So did they break it? Almost. Eliud Kipchoge of Kenya missed the mark by just 25 seconds, still beating the previous record for the fastest marathon by an incredible two and a half minutes. More than 13.1 million people watched the race as it streamed live across Twitter, YouTube, and Facebook, and an hour-long documentary special about the race (produced with National Geographic) garnered more than a million and a half views – a notable achievement in itself.
We've created a template to get you started in writing a strategy. This document will take you through some initial research (beyond the content audit information above) and how to combine that research with your goals and content guidelines. You'll then start to make the strategy concrete by applying all that information to content types. Add in some information about governance and workflow, and you have yourself a fully fledged strategy.
30. Tortuga Backpacks: Power Trip Travel Podcast. In their words: “A weekly podcast at the intersection of travel and entrepreneurship. The show is hosted by Fred Perrotta and Jeremy Michael Cohen, the co-founders of Tortuga Backpacks. Join us for the stories behind your favorite travel gear, products, websites, and apps from their creators… Plus, we’ll share the best ways to travel better, cheaper, and with less hassle.”
All based around how to provide effective customer service, the team at Help Scout are great at creating eBooks – which is why they have made our list today. Their ’10 Customer Service Stories’ in particular stands out because it shows their clients what other people are doing, and how they can learn from it. It’s really well designed and well written, and you can view the entire eBook here.
The personal finance site Mint.com used content marketing, specifically their personal finance blog MintLife, to build an audience for a product they planned to sell. According to entrepreneur Sachin Rekhi, Mint.com concentrated on building the audience for MintLife "independent of the eventual Mint.com product."[20] Content on the blog included how to guides on paying for college, saving for a house, and getting out of debt. Other popular content included in-depth interview and a series of financial disasters called "Trainwreck Tuesdays." Popularity of the site surged as did demand for the product. "Mint grew quickly enough to sell to Intuit for $170 million after three years in business. By 2013, the tool reached 10 million users, many of whom trusted Mint to handle their sensitive banking information because of the blog’s smart, helpful content."[21]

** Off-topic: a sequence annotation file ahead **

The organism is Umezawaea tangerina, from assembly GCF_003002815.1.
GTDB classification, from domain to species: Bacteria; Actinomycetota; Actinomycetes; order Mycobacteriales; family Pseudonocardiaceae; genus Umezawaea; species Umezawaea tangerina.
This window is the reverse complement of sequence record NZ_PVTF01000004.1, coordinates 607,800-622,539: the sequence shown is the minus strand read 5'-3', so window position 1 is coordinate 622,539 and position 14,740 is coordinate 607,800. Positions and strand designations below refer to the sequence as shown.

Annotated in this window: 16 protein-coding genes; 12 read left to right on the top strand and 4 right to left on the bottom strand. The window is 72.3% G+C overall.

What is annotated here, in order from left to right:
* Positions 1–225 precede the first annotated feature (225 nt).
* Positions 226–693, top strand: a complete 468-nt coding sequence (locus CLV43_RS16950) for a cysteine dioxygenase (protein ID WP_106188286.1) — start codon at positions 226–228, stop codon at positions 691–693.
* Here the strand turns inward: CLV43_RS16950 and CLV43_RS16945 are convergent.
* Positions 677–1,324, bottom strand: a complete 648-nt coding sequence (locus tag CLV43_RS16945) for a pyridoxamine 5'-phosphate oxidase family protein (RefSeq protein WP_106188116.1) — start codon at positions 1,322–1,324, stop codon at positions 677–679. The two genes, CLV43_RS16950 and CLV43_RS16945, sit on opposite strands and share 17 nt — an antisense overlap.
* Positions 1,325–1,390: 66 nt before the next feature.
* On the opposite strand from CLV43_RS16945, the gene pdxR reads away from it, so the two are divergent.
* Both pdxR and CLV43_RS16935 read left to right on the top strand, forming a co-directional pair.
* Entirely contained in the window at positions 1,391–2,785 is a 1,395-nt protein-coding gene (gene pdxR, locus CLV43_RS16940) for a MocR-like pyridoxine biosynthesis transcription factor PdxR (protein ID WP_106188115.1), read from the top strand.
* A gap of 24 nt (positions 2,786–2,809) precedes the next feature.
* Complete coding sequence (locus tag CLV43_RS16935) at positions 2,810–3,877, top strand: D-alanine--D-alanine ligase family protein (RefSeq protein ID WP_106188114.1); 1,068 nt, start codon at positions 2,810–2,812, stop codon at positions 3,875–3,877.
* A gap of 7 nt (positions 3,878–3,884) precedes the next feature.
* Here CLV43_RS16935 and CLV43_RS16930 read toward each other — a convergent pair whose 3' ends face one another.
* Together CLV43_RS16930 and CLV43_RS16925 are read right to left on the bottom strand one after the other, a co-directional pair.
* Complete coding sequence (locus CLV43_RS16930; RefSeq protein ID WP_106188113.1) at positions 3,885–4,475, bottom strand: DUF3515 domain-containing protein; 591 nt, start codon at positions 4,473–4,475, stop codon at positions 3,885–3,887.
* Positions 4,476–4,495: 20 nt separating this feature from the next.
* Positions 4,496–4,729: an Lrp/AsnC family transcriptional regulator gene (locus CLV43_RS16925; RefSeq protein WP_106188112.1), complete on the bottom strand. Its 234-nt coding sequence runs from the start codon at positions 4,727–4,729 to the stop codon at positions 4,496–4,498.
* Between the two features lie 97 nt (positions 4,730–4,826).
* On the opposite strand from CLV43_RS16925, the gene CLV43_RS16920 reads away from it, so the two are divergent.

Backed by Certified Public Accountants (CPA), the website is a help center for students, offering everything from becoming an accountant to motivation to career advice. The frontman is Alex Malley, an actual CEO. What I love is the ‘Ask Alex’ section where students can ask the CEO any question. Alex then posts video responses (really unique) each month.
I’ve been super impressed by GoDaddy’s recent content marketing campaign up here in Canada with Toronto Raptor’s player Jonas Valanciunas. They’ve been running great and funny TV ads pointing consumers to https://ittybittyballers.ca where they’ve set up a fictitious business and GoDaddy-powered eComm site with all proceeds going to charity. Brilliant!
The Ones features stories celebrating artists, skaters, musicians, designers, and inspirational creatives who embody the scene. Other stories, like "Meet Stan Smith" and "Who Is Chuck Taylor" share the backstories of the people behind today's iconic kicks. Embedded within the stories are modules that let readers shop the sneakers referenced or endorsed by subjects.
For one thing, without content, SEOs would have nothing to optimize for search engines. The metadata they add to posts is an attempt to help robots like Google and Facebook wrap their digital heads around the complexities of the content they're indexing. Every link earned by every marketer points to a piece of content, and the keywords that people type into search engines are an attempt to find—yep—content.
The reliable source of traffic and leads from your evergreen content will give you the flexibility to experiment with other marketing tactics to generate revenue, such as sponsored content, social media advertising, and distributed content. Plus, your content will not only help attract leads -- it will also help educate your target prospects and generate awareness for your brand.
But why would NextView want to create an entirely separate blog that isn’t even on its website? Well, it’s an exercise in creating off-site content: the material you own but doesn’t live on your website. When executed correctly, it can give publishers a huge boost in discoverability, variety, and quality, especially when making use of a highly popular platform like Medium.